10. 10. Clinical Applications of Sentra PM® Replace or Augment Common Sleep Therapies • Hypnotics, SSRIs or other sedatives can be addictive or have dangerous side effects • Sentra PM can be administered as an adjunct to a low dose anti-depressant* • Sentra PM can improve autonomic nervous system dysfunction associated with pain syndromes, PTSD and depression *Shell, et al. “Sentra PM and Trazodone for the management of Sleep Disorders” Journal of Central Nervous System Disease; 2012:4 11
  11. 11. Safety Information PRECAUTIONS AND CONTRAINDICATIONS Sentra PM® is contraindicated in an extremely small number of patients with hypersensitivity to any of the nutritional components of Sentra PM. ADVERSE REACTIONS Ingestion of L-Tryptophan, L-Arginine, or Choline at high doses of up to 15 grams daily is generally well tolerated. The most common adverse reactions of higher doses — from 15 to 30 grams daily — are nausea, abdominal cramps, and diarrhea. Sentra PM contains less than 1 gram per dose of amino acids however, some patients may experience these symptoms at lower doses. The total combined amount of amino acids in each Sentra PM capsule does not exceed 400 mg. 12
  12. 12. DRUG INTERACTIONS Sentra PM® does not directly influence the pharmacokinetics of prescription drugs. Clinical experience has shown that administration of Sentra PM may allow for lowering the dose of co-administered drugs under physician supervision. OVERDOSE There is a negligible risk of overdose with Sentra PM as the total amount of amino acids in a one month supply (60 capsules) is less than 20 grams. Overdose symptoms may include diarrhea, weakness, and nausea. Safety Information 13
  13. 13. Select References 1. Fuller PM, Gooley JJ, Saper CB. Neurobiology of the sleep-wake cycle: sleep architecture, circadian regulation, and regulatory feedback. J Biol Rhythms 2006;21:482-493. 2. Turek FW, Dugovic C, Zee PC. Current understanding of the circadian clock and the clinical implications for neurological disorders. Arch Neurol 2001;58:1781-1787. 3. Gallopin T, Fort P, Eggermann E et al. Identification of sleep-promoting neurons in vitro. Nature 2000;404:992-995. 4. Dickenson AH, Chapman V, Green GM. The pharmacology of excitatory and inhibitory amino acid-mediated events in the transmission and modulation of pain in the spinal cord. Gen Pharmacol 1997;28:633-638. 5. Johnston GA. Medicinal chemistry and molecular pharmacology of GABA(C) receptors. Curr Top Med Chem 2002;2:903-913. 6. Danneberg P, Weber KH. Chemical structure and biological activity of the diazepines. Br J Clin Pharmacol 1983;16 Suppl 2:231S-244S. 7. Moore RY. Suprachiasmatic nucleus in sleep-wake regulation. Sleep Med 2007;8 Suppl 3:27-33. 8. Silver R, Lesauter J. Circadian and homeostatic factors in arousal. Ann N Y Acad Sci 2008;1129:263-274. 9. Benarroch EE. Suprachiasmatic nucleus and melatonin: reciprocal interactions and clinical correlations. Neurology 2008;71:594-598. 10. Zimmermann RC, McDougle CJ, Schumacher M et al. Effects of acute tryptophan depletion on nocturnal melatonin secretion in humans. J Clin Endocrinol Metab 1993;76:1160-1164. 11. Bunney JN, Potkin SG. Circadian abnormalities, molecular clock genes and chronobiological treatments in depression. Br Med Bull 2008;86:23-32. 12. Buijs RM, la Fleur SE, Wortel J et al. The suprachiasmatic nucleus balances sympathetic and parasympathetic output to peripheral organs through separate preautonomic neurons. J Comp Neurol 2003;464:36-48. 13. Horner RL. Is there a rationale in modulating brainstem neurons in obstructive sleep apnea and is it clinically relevant? Sleep 2000;23 Suppl 4:S179-S181. 14. Markov D, Goldman M. Normal sleep and circadian rhythms: neurobiologic mechanisms underlying sleep and wakefulness. Psychiatr Clin North Am 2006;29:841-853. 15. Buckley TM, Schatzberg AF. On the interactions of the hypothalamic-pituitary-adrenal (HPA) axis and sleep: normal HPA axis activity and circadian rhythm, exemplary sleep disorders. J Clin Endocrinol Metab 2005;90:3106-3114. 16. Morin LP. Serotonin and the regulation of mammalian circadian rhythmicity. Ann Med 1999; 31:12-33. 17. Gvilia I, Xu F, McGinty D, Szymusiak R. Homeostatic regulation of sleep: a role for preoptic area neurons. J Neurosci 2006;26:9426-9433. 18. Hogg RC, Raggenbass M, Bertrand D. Nicotinic acetylcholine receptors: from structure to brain function. Rev Physiol Biochem Pharmacol 2003;147:1-46. 19. Martyn JA, Fagerlund MJ, Eriksson LI. Basic principles of neuromuscular transmission. Anaesthesia 2009;64 Suppl 1:1-9. 20. Parker AJ, Wessely S, Cleare AJ. The neuroendocrinology of chronic fatigue syndrome and fibromyalgia. Psychol Med 2001;31:1331-1345. 21. Neeck G, Crofford LJ. Neuroendocrine perturbations in fibromyalgia and chronic fatigue syndrome. Rheum Dis Clin North Am 2000;26:989-1002. 22. Gur A, Oktayoglu P. Central nervous system abnormalities in fibromyalgia and chronic fatigue syndrome: new concepts in treatment. Curr Pharm Des 2008;14:1274-1294. 23. Szymusiak R, McGinty D. Hypothalamic regulation of sleep and arousal. Ann N Y Acad Sci 2008;1129:275-286. 24. Seifritz E. Contribution of sleep physiology to depressive pathophysiology. Neuropsychopharmacology 2001;25:S85-S88. 25. Carlsson A. Interaction between dopaminergic and serotoninergic systems. Clin Neuropharmacol 1992;15 Suppl 1 Pt A:616A-617A. 26. Gillin JC, Salin-Pascual R, Velazquez-Moctezuma J, Shiromani P, Zoltoski R. Cholinergic receptor subtypes and REM sleep in animals and normal controls. Prog Brain Res 1993;98:379-387. 27. Guha M, Biswas S, Poddar MK. Possible involvement of central cholinergic-serotoninergic interaction in natural sleep. Methods Find Exp Clin Pharmacol 1988;10:243-245. 28. Huwig-Poppe C, Voderholzer U, Backhaus J, Riemann D, Konig A, Hohagen F. The tryptophan depletion test. Impact on sleep in healthy subjects and patients with obsessive- compulsive disorder. Adv Exp Med Biol 1999;467:35-42. 29. Fernstrom JD. Effects of the diet and other metabolic phenomena on brain tryptophan uptake and serotonin synthesis. Adv Exp Med Biol 1991;294:369-376. 30. Jouvet M. Sleep and serotonin: an unfinished story. Neuropsychopharmacology 1999;21:24S-27S. 31. Nitz D, Siegel J. GABA release in the dorsal raphe nucleus: role in the control of REM sleep. Am J Physiol 1997;273:R451-R455. 32. Marks GA, Roffwarg HP. The cholinergic influence upon rat dorsal lateral geniculate nucleus is dependent on state of arousal. Brain Res 1989;494:294-306.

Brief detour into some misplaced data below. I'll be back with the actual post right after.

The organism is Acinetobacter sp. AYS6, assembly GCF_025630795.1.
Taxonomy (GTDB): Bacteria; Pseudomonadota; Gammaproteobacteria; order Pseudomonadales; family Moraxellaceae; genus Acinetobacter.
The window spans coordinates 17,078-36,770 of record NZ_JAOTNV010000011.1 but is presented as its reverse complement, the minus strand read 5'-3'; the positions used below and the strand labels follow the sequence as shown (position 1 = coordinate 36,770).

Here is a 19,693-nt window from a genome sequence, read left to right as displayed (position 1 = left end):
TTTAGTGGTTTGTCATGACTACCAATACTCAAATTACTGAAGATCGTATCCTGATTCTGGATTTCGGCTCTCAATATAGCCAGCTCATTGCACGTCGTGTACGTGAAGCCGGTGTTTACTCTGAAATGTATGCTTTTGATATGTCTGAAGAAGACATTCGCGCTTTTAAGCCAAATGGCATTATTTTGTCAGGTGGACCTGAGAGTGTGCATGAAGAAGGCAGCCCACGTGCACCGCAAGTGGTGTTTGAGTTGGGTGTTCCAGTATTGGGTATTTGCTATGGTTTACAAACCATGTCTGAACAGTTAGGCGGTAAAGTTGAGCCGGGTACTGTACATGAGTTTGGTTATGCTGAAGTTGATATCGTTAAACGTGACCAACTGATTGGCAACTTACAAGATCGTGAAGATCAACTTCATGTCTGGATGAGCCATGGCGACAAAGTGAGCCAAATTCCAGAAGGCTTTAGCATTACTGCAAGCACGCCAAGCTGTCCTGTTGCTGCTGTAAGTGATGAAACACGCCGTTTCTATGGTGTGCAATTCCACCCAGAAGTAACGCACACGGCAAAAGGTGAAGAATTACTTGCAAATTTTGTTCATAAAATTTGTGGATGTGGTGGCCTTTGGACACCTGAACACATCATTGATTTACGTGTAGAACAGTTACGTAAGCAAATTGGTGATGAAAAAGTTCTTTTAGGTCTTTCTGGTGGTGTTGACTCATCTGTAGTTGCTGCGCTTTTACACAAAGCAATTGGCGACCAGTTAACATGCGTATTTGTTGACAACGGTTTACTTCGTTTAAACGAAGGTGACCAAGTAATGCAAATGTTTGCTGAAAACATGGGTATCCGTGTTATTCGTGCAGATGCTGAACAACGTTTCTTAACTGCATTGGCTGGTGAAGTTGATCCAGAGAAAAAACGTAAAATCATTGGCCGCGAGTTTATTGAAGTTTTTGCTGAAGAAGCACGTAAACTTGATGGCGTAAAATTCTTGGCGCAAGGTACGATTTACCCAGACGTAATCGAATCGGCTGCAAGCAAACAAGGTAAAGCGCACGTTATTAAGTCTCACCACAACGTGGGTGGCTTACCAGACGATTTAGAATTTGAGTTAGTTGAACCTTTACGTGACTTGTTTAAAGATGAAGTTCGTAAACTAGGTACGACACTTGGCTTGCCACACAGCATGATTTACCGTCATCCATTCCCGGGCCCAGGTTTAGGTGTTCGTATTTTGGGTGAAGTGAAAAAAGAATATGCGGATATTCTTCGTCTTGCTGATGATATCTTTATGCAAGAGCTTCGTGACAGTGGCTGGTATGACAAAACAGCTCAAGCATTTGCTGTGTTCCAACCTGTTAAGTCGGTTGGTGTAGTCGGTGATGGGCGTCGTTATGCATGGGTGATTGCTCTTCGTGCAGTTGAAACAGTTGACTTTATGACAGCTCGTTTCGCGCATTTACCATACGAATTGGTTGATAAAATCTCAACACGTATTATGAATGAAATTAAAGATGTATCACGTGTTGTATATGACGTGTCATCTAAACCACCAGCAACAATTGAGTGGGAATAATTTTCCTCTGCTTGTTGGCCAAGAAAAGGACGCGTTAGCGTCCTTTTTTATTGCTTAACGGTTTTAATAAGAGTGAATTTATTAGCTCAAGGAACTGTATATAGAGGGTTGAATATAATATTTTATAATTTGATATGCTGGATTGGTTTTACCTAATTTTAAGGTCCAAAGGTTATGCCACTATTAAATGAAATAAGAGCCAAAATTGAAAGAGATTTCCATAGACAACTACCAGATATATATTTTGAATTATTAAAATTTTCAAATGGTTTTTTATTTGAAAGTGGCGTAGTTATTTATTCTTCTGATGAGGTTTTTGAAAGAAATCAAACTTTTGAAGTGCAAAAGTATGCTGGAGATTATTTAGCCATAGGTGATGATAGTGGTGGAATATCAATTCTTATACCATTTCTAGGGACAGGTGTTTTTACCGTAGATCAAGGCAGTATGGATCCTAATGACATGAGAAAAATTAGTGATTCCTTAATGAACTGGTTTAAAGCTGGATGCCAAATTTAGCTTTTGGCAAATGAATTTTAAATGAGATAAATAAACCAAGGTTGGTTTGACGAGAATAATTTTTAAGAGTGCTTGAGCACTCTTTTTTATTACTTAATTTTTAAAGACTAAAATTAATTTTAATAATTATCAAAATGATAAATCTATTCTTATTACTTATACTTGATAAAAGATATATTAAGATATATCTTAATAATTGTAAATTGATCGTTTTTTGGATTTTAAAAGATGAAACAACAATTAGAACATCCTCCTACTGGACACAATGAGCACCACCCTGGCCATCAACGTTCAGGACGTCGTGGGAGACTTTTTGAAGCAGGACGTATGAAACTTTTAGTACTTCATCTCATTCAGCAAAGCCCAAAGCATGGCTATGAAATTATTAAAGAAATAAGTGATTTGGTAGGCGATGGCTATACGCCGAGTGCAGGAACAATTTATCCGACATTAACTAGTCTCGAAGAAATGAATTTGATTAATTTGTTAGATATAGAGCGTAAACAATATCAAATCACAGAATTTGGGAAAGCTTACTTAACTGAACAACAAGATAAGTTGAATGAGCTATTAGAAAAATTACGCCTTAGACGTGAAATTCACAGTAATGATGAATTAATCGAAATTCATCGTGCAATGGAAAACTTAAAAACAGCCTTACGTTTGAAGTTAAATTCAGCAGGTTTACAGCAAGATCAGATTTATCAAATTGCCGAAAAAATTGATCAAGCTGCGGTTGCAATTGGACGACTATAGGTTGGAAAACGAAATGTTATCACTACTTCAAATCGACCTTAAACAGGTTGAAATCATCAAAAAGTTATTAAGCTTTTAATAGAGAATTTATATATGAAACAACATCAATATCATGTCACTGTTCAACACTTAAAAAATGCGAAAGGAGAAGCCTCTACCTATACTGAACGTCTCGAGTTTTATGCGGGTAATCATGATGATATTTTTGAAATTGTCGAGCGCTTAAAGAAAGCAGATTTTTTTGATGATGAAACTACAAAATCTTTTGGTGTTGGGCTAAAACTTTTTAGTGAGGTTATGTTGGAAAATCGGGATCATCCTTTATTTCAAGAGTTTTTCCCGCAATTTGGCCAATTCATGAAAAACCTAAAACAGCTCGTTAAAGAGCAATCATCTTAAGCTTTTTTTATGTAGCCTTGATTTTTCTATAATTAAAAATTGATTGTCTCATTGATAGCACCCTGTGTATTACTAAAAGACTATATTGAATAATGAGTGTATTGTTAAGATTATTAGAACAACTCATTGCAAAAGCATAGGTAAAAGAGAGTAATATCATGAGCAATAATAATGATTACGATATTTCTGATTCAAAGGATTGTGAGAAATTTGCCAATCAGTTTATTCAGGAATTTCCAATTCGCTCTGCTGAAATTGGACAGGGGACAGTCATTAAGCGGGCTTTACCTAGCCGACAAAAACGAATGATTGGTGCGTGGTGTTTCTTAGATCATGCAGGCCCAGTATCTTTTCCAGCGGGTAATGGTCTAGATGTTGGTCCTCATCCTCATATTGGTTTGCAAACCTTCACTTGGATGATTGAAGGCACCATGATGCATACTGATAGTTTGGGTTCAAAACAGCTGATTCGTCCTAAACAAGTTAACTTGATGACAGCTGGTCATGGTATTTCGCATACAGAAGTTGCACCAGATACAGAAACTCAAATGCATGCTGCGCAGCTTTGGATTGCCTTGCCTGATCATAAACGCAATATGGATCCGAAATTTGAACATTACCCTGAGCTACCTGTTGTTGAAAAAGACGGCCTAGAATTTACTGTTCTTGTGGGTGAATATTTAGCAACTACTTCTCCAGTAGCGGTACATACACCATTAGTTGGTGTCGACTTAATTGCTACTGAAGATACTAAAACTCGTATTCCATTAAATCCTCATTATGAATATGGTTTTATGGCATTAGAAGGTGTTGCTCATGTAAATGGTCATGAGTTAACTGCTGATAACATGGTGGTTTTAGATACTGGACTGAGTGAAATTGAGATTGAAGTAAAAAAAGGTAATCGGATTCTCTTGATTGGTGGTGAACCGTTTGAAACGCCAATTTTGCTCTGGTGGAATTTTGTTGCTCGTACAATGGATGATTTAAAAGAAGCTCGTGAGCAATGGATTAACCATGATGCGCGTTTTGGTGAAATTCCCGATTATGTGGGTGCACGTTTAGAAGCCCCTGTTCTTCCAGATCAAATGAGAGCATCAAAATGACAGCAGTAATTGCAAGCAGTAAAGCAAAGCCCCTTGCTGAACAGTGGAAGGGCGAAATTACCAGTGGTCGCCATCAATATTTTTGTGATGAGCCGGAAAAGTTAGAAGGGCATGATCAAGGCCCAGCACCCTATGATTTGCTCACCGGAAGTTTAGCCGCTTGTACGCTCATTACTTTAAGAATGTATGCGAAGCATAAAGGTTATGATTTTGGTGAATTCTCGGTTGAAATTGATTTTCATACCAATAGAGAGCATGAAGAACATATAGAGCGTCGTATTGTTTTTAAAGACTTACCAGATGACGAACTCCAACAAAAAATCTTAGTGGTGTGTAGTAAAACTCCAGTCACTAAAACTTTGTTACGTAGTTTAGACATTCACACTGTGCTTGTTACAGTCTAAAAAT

14. 14. For More Information Visit